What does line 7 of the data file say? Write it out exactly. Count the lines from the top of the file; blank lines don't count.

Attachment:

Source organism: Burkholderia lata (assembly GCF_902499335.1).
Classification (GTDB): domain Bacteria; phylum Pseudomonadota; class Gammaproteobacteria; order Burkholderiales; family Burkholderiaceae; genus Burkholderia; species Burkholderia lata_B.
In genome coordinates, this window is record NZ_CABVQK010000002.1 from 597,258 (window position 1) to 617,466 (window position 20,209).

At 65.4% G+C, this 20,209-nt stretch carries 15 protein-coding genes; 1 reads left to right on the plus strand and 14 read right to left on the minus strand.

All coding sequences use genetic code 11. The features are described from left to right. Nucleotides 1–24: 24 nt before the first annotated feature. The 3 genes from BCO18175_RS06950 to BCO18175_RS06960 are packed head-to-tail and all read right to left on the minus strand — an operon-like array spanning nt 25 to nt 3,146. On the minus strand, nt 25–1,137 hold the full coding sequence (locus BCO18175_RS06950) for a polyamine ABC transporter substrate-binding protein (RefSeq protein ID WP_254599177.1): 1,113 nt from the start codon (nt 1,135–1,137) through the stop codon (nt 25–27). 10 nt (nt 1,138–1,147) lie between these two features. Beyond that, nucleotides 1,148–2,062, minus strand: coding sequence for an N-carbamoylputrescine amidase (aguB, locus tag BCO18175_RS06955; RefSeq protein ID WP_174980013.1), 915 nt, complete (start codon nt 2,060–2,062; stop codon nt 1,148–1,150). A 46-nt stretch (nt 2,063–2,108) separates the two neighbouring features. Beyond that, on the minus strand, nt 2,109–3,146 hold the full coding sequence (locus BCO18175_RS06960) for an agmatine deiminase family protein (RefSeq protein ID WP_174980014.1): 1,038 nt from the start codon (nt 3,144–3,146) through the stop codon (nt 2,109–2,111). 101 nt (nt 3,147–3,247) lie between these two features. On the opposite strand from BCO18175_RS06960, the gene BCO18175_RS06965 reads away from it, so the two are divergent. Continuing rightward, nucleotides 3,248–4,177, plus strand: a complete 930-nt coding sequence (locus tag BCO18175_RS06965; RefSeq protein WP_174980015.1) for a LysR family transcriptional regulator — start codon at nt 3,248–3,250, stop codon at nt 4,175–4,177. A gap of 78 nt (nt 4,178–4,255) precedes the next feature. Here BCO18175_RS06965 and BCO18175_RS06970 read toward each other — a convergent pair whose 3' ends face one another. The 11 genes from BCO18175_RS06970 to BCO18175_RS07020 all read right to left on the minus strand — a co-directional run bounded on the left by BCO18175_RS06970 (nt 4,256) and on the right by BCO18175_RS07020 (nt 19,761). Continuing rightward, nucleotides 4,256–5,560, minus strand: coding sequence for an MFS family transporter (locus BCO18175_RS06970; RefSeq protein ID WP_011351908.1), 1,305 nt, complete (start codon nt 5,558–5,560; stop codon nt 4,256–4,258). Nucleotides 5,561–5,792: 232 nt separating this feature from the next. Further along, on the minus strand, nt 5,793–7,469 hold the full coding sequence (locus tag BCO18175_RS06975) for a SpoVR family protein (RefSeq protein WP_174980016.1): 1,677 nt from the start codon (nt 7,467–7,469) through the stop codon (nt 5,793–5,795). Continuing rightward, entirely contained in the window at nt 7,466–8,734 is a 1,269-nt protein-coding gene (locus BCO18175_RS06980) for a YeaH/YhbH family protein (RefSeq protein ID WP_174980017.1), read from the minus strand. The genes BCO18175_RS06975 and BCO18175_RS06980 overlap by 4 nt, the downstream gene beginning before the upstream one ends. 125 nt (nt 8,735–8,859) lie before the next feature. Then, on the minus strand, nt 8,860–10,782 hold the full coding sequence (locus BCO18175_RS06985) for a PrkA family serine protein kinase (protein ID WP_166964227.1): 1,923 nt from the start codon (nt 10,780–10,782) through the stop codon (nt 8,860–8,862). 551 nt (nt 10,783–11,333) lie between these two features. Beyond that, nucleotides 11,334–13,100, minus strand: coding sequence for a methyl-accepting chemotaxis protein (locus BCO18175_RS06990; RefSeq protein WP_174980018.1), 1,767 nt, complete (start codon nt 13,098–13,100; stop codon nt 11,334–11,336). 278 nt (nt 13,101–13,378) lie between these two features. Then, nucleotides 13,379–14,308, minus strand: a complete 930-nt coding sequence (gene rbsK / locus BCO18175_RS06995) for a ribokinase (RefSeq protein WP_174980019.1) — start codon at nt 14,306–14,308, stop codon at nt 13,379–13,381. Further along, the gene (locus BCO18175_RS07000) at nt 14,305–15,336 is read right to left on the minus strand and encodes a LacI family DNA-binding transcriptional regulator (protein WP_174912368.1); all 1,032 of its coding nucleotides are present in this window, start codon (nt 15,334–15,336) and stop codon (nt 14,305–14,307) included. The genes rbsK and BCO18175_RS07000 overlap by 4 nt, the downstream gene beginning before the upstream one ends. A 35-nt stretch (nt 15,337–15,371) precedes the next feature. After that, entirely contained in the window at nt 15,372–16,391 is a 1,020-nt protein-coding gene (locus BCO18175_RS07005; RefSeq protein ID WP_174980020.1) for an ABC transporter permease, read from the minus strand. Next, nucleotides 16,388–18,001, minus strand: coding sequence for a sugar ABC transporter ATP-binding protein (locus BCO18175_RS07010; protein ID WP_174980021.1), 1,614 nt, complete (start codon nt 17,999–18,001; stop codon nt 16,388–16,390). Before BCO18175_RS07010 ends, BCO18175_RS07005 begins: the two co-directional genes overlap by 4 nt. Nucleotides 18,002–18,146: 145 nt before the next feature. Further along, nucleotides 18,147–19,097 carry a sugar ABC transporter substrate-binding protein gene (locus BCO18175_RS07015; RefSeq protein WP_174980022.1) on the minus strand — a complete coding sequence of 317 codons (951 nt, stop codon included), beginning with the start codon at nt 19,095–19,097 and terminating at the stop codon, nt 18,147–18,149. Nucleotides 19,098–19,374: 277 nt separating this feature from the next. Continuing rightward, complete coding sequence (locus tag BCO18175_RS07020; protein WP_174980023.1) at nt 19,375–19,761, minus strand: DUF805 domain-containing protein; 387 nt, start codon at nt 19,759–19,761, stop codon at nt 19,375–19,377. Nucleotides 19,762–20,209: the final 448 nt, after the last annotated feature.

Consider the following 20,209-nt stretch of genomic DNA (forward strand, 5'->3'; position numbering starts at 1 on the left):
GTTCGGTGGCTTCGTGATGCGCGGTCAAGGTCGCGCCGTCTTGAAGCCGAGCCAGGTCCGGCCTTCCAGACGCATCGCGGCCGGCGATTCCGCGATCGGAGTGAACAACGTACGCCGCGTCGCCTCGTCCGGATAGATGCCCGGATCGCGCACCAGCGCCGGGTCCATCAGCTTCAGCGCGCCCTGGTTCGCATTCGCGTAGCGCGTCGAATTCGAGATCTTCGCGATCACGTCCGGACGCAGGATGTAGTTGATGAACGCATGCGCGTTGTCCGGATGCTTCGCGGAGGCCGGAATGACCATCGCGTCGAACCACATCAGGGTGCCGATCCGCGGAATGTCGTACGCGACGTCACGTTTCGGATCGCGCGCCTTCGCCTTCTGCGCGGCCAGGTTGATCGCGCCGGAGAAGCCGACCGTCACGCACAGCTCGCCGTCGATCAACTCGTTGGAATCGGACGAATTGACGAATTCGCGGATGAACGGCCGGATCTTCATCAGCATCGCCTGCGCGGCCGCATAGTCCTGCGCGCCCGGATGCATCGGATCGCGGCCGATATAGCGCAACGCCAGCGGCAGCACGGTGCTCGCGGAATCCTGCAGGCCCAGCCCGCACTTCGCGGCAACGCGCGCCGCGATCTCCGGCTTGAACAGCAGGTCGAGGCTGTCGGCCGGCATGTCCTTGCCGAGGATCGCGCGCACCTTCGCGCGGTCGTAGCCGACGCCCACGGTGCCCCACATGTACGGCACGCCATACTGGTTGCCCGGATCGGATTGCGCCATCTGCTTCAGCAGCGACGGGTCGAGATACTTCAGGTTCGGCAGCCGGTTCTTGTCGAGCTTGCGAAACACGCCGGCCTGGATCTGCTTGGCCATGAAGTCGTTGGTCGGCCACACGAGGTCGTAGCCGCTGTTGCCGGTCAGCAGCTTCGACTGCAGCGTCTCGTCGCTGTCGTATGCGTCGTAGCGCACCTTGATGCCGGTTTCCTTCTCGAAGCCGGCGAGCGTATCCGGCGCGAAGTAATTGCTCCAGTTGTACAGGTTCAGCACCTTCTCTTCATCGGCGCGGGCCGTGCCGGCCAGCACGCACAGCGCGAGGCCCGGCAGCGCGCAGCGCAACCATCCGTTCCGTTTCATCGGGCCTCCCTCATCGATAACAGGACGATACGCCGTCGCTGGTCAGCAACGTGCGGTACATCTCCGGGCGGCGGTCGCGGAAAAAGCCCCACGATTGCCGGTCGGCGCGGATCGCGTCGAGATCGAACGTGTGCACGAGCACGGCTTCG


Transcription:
GTTCGGTGGCTTCGTGATGCGCGGTCAAGGTCGCGCCGTCTTGAAGCCGAGCCAGGTCCGGCCTTCCAGACGCATCGCGGCCGGCGATTCCGCGATCGGAGTGAACAACGTACGCCGCGTCGCCTCGTCCGGATAGATGCCCGGATCGCGCACCAGCGCCGGGTCCATCAGCTTCAGCGCGCCCTGGTTCGCATTCGCGTAGCGCGTCGAATTCGAGATCTTCGCGATCACGTCCGGACGCAGGATGTAGTTGATGAACGCATGCGCGTTGTCCGGATGCTTCGCGGAGGCCGGAATGACCATCGCGTCGAACCACATCAGGGTGCCGATCCGCGGAATGTCGTACGCGACGTCACGTTTCGGATCGCGCGCCTTCGCCTTCTGCGCGGCCAGGTTGATCGCGCCGGAGAAGCCGACCGTCACGCACAGCTCGCCGTCGATCAACTCGTTGGAATCGGACGAATTGACGAATTCGCGGATGAACGGCCGGATCTTCATCAGCATCGCCTGCGCGGCCGCATAGTCCTGCGCGCCCGGATGCATCGGATCGCGGCCGATATAGCGCAACGCCAGCGGCAGCACGGTGCTCGCGGAATCCTGCAGGCCCAGCCCGCACTTCGCGGCAACGCGCGCCGCGATCTCCGGCTTGAACAGCAGGTCGAGGCTGTCGGCCGGCATGTCCTTGCCGAGGATCGCGCGCACCTTCGCGCGGTCGTAGCCGACGCCCACGGTGCCCCACATGTACGGCACGCCATACTGGTTGCCCGGATCGGATTGCGCCATCTGCTTCAGCAGCGACGGGTCGAGATACTTCAGGTTCGGCAGCCGGTTCTTGTCGAGCTTGCGAAACACGCCGGCCTGGATCTGCTTGGCCATGAAGTCGTTGGTCGGCCACACGAGGTCGTAGCCGCTGTTGCCGGTCAGCAGCTTCGACTGCAGCGTCTCGTCGCTGTCGTATGCGTCGTAGCGCACCTTGATGCCGGTTTCCTTCTCGAAGCCGGCGAGCGTATCCGGCGCGAAGTAATTGCTCCAGTTGTACAGGTTCAGCACCTTCTCTTCATCGGCGCGGGCCGTGCCGGCCAGCACGCACAGCGCGAGGCCCGGCAGCGCGCAGCGCAACCATCCGTTCCGTTTCATCGGGCCTCCCTCATCGATAACAGGACGATACGCCGTCGCTGGTCAGCAACGTGCGGTACATCTCCGGGCGGCGGTCGCGGAAAAAGCCCCACGATTGCCGGTCGGCGCGGATCGCGTCGAGATCGAACGTGTGCACGAGCACGGCTTCG